In my opinion, there really isn't a lot of useful information out there about dealing with RA & pregnancy at the same time (which is one of the reasons I decided to share my story on this blog). Of the material that does exist, most of it is frustrating and scary rather than positive and uplifting
. And you really have to dig through the depressing stuff if you want to find advice about how to conceive/improve your sex life
while dealing with RA.
When you have RA and have actually managed to get pregnant, you start looking for a different type of information - help and advice for during and after pregnancy. Of the information that does exist on this topic, there are two points that the vast majority of articles seem to agree on:
(1) It is pretty likely that you will experience some kind of remission during your pregnancy. And I've already written a post about my thoughts on the big R-word
It's the second point all these articles seem to make that has got me thinking (and worrying) lately:
(2) Shortly after giving birth, your RA is likely to flare. Badly. And, considering you will be recovering from giving birth and you will have a brand new baby to take care of, the unanimous conclusion is that it will really suck.
Six months after the birth of her first child, Chaunté Smith couldn't get out of bed. She was in "excruciating pain."
Awesome. That sounds like a lot of fun. The article then continues with these gems:
"I could barely walk. I couldn't pick up my newborn."
"The pain is so excruciating you will know. You can't even flip a light switch."
She became very sick after her delivery, and when she had completed six weeks of breast-feeding, she resumed her regimen of medication.
(Also, here's my personal favorite quote from the article, which is actually totally unrelated to the point I am trying to make in this post. But it makes me so very mad that I just couldn't pass up commenting on it: Women can be affected by RA as early as in their 30s. Hahahahahaha. What a funny joke!!! Good thing I just turned 29 and I've already been dealing with RA for three and a half years!!!! Way to spread the ignorance that arthritis doesn't affect young people, Huffington Post. Grrr....Ok. Back to my point.)
To be honest, I'm not sure exactly how I feel about having this information about the extreme likelihood of having a nasty post-birth RA flare. I mean, I guess I'm glad to have the warning so that I can try to do something (anything!) to prepare for the inevitable. But, on the other hand, this article and others like it tend to make this flare sound extremely painful and difficult to deal with, and that's really scary to think about. And anxiety + pregnancy = really not a good thing.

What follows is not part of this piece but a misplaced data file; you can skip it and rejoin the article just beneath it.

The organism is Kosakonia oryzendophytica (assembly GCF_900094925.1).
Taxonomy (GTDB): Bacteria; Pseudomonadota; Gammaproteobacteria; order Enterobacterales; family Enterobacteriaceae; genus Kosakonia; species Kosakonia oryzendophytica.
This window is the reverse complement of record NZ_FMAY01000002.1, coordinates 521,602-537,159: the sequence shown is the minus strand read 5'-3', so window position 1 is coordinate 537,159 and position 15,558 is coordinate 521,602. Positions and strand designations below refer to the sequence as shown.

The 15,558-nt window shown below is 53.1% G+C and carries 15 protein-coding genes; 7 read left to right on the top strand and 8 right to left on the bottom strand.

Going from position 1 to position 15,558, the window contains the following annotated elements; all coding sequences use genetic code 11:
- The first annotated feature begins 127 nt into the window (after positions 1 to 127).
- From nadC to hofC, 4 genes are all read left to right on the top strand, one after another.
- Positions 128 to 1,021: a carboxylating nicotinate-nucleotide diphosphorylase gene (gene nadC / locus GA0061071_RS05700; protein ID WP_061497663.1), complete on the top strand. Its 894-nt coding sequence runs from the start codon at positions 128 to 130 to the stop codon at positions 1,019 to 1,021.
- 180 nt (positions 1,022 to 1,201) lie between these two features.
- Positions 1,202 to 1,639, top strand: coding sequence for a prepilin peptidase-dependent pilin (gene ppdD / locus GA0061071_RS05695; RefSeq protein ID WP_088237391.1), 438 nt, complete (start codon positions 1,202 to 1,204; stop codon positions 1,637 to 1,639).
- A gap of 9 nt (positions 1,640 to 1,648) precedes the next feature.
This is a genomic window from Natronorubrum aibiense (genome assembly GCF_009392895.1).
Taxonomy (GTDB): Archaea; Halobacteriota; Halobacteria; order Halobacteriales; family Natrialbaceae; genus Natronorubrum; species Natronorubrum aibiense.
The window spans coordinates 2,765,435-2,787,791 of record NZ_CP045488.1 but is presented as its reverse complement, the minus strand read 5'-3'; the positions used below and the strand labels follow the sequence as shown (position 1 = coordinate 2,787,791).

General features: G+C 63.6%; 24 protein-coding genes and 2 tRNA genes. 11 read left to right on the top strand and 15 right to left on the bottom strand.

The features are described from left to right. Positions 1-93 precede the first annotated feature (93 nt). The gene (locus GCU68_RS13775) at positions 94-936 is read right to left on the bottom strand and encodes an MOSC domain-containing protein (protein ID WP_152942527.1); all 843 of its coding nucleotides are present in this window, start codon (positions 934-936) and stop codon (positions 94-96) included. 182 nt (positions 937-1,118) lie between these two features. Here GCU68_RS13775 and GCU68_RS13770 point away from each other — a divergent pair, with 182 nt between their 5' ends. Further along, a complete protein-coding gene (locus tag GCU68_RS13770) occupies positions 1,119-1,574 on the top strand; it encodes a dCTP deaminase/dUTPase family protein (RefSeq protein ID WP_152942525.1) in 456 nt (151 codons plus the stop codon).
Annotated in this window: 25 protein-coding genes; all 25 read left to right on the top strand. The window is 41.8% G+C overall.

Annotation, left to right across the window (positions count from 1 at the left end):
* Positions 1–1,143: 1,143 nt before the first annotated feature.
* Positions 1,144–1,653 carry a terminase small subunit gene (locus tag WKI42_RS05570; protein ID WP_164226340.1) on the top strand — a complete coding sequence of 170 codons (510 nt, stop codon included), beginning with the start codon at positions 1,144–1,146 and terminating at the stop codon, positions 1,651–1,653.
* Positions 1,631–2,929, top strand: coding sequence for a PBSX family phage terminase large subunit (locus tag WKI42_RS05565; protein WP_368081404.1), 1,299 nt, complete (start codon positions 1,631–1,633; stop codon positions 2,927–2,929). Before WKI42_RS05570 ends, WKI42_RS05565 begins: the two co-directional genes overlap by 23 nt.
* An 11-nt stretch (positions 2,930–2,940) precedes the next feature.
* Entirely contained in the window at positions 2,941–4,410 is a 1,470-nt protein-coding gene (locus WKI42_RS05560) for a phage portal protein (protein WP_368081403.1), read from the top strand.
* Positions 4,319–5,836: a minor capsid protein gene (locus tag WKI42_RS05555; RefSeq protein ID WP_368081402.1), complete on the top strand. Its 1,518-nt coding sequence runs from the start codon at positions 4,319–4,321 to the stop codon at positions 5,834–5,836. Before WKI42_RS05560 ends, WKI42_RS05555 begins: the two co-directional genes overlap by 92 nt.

To be totally fair, in this article Chaunté Smith hadn't been diagnosed with RA prior to getting pregnant for the first time - she had been perfectly healthy - so the RA symptoms after the birth were a total surprise to her. And I can totally see how a brand new baby could make an RA diagnosis extremely difficult and scary to deal with.
But I also think it is seriously scary to know that the flare is coming and that there is really nothing I can do to stop it. One thing all sources seem to agree is that the magic R-word
will eventually wear off and the RA symptoms will flare - and usually much
faster than in Chaunté Smith's case. She got six months, but most articles estimate a matter of weeks. And if I want to breastfeed my baby (which I do) I have to be ready to deal with whatever RA throws at me with almost no help from medicine. And I know that really won't be easy.
So when people ask me if I'm scared of giving birth I have to tell them that I'm honestly more scared about what will happen after that. I am really trying not to worry about the inevitable too much, but I have to admit that I have been thinking about it a lot lately.
We figure the very best thing we can do is hope for the best, but prepare for the worst. Adjusting to life with a brand new baby is obviously difficult enough all by itself, and since we will likely be dealing with the added complications of a nasty RA flare, APL and I have been working hard on making things as easy as possible for ourselves after we bring baby home - which will give us the greatest chances of being able to breastfeed for a while.
Thankfully both my mom and APL's mom have agreed to take shifts staying with us for a few weeks after the baby comes, and having some trusted help at home (especially from experienced ladies who know what the heck to do with a newborn!) will be a total lifesaver. We've also registered at MealBaby
, which is a really cool site that lets your friends sign up to help you out by dropping off meals after baby arrives. And, of course, we're reinforcing our arsenal of heat/cool pads, wraps, and braces for my joints.
In the meantime, APL and I have been furiously researching baby gear to figure out which items might help make things as easy as possible for me when I'm achy and short on energy. We're planning to get a co-sleeper
, which is like a bassinet that attaches to the parent's bed, so that baby can literally be within arms reach for feedings during the first few months while I rest or sleep in bed, without me having to even get up. We've registered for what is supposed to be a really great nursing pillow, with the hilarious name My Brest Friend
, which will help me support the baby during feedings without straining all of my joints. And, I kid you not, last weekend we spent literally three hours
in Babies R' Us folding and unfolding strollers and buckling and unbuckling clasps so that we can find a stroller/car seat combo that will be both lightweight and easy to use (right now we're looking at the Combi Cosmo
+ Shuttle 33
So we're doing everything we can think of to prepare for the inevitable post-birth RA flare - and I wanted to share our ideas in case you find them useful! And we are totally open to additional suggestions if you've got them!